Arachidonic acid is an essential constituent of cell membranes that is esterified to the sn-2 position of glycerophospholipids and is released from selected phospholipid pools by tightly regulated phospholipase cleavage. Metabolism of the released arachidonic acid by the cytochrome P450 enzyme system (cP450) generates biologically active compounds, including epoxyeicosatrienoic acids (EETs) and hydroxyeicosatetraenoic acids. Here we report that 2-(14,15-epoxyeicosatrienoyl)glycerol (2-14,15-EG), a novel cP450 arachidonate metabolite produced in the kidney, is a potent mitogen for renal proximal tubule cells. This effect is mediated by activation of tumor necrosis factor alpha-converting enzyme (ADAM17), which cleaves membrane-bound transforming growth factor alpha (proTGF-alpha) and releases soluble TGF-alpha as a ligand that binds and activates epidermal growth factor receptor (EGFR). The present studies additionally demonstrate that the structurally related 14,15-EET stimulates release of soluble heparin-binding EGF-like growth factor as an EGFR ligand by activation of ADAM9, another member of the ADAM family. Thus, in addition to the characterization of 2-14,15-EG's mitogenic activity and signaling mechanism, our study provides the first example that two structurally related biologically active lipid mediators can activate different metalloproteinases and release different EGFR ligands in the same cell type to activate EGFR and stimulate cell proliferation.
Tumor-necrosis factor (TNF), a pleiotropic cytokine, triggers physiological and pathological responses in several organs. Here we show that deletion of the mouse gene Timp3 resulted in an increase in TNF-alpha converting enzyme activity, constitutive release of TNF and activation of TNF signaling in the liver. The increase in TNF in Timp3(-/-) mice culminated in hepatic lymphocyte infiltration and necrosis, features that are also seen in chronic active hepatitis in humans. This pathology was prevented when deletion of Timp3 was combined with Tnfrsf1a deficiency. In a liver regeneration model that requires TNF signaling, Timp3(-/-) mice succumbed to liver failure. Hepatocytes from Timp3(-/-) mice completed the cell cycle but then underwent cell death owing to sustained activation of TNF. This hepatocyte cell death was completely rescued by a neutralizing antibody to TNF. Dysregulation of TNF occurred specifically in Timp3(-/-), and not Timp1(-/-) mice. These data indicate that TIMP3 is a crucial innate negative regulator of TNF in both tissue homeostasis and tissue response to injury.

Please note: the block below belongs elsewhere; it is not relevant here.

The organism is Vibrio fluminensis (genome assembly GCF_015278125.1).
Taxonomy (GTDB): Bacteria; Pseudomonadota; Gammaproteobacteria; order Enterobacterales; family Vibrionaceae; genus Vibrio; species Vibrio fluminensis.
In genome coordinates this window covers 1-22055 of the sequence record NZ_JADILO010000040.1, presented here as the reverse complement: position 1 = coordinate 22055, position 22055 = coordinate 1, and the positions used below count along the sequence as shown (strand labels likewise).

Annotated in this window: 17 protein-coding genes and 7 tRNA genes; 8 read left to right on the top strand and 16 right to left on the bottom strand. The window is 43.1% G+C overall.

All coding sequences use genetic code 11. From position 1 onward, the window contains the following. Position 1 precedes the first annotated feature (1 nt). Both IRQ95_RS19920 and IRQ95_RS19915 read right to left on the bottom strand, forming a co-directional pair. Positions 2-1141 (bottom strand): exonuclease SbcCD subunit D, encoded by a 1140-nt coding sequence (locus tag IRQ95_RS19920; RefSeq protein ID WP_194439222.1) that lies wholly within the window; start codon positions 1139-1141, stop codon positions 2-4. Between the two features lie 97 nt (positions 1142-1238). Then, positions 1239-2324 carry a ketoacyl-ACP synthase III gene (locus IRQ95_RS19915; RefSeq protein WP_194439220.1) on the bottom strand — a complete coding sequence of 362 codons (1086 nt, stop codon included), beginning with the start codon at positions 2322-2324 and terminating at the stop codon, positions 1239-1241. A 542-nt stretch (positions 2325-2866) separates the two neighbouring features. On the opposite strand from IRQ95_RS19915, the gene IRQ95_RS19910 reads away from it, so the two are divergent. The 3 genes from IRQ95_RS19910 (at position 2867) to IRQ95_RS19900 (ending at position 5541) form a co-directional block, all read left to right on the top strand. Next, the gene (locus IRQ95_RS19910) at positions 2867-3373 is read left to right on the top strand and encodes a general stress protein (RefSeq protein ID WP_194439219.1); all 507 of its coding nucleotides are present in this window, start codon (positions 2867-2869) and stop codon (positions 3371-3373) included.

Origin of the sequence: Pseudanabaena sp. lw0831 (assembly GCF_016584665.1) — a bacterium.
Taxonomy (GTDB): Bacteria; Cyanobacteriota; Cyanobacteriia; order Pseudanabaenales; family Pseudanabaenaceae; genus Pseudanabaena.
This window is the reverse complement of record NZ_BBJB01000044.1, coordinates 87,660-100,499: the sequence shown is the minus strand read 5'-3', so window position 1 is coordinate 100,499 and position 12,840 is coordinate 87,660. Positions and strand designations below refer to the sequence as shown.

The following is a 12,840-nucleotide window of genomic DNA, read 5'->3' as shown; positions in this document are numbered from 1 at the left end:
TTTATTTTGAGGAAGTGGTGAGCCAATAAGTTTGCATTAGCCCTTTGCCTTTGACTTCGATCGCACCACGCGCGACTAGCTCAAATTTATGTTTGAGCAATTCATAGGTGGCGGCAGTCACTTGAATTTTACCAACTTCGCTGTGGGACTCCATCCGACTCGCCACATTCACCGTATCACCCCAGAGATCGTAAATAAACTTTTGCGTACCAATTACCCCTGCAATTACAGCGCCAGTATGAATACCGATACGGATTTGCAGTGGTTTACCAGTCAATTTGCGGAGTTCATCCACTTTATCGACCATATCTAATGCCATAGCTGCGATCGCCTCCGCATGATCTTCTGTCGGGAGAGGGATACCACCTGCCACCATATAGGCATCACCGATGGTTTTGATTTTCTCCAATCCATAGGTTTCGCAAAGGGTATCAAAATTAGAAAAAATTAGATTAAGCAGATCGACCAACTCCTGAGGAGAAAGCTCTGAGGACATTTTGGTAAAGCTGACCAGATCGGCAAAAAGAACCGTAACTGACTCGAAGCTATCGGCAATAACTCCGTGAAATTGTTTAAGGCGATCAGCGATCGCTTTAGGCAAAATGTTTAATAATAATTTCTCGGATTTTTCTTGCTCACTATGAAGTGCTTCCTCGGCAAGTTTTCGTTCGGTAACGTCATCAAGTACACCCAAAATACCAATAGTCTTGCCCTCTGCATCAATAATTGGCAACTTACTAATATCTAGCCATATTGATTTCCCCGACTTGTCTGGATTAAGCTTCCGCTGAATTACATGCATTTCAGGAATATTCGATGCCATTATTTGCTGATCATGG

Epidermal growth factor (EGF) family ligands are derived by proteolytic cleavage of the ectodomains of integral membrane precursors. Previously, we established that tumor necrosis factor alpha-converting enzyme (TACE/ADAM17) is a physiologic transforming growth factor-alpha (TGF-alpha) sheddase, and we also demonstrated enhanced shedding of amphiregulin (AR) and heparin-binding (HB)-EGF upon restoration of TACE activity in TACE-deficient EC-2 fibroblasts. Here we extended these results by showing that purified soluble TACE cleaved single sites in the juxtamembrane stalks of mouse pro-HB-EGF and pro-AR ectodomains in vitro. For pro-HB-EGF, this site matched the C terminus of the purified human growth factor, and we speculate that the AR cleavage site is also physiologically relevant. In contrast, ADAM9 and -10, both implicated in HB-EGF shedding, failed to cleave the ectodomain or cleaved at a nonphysiologic site, respectively. Cotransfection of TACE in EC-2 cells enhanced phorbol myristate acetate-induced but not constitutive shedding of epiregulin and had no effect on betacellulin (BTC) processing. Additionally, soluble TACE did not cleave the juxtamembrane stalks of either pro-BTC or pro-epiregulin ectodomains in vitro. Substitution of the shorter pro-BTC juxtamembrane stalk or truncation of the pro-TGF-alpha stalk to match the pro-BTC length reduced TGF-alpha shedding from transfected cells to background levels, whereas substitution of the pro-BTC P2-P2' sequence reduced TGF-alpha shedding less dramatically. Conversely, substitution of the pro-TGF-alpha stalk or lengthening of the pro-BTC stalk, especially when combined with substitution of the pro-TGF-alpha P2-P2' sequence, markedly increased BTC shedding. These results indicate that efficient TACE cleavage is determined by a combination of stalk length and scissile bond sequence.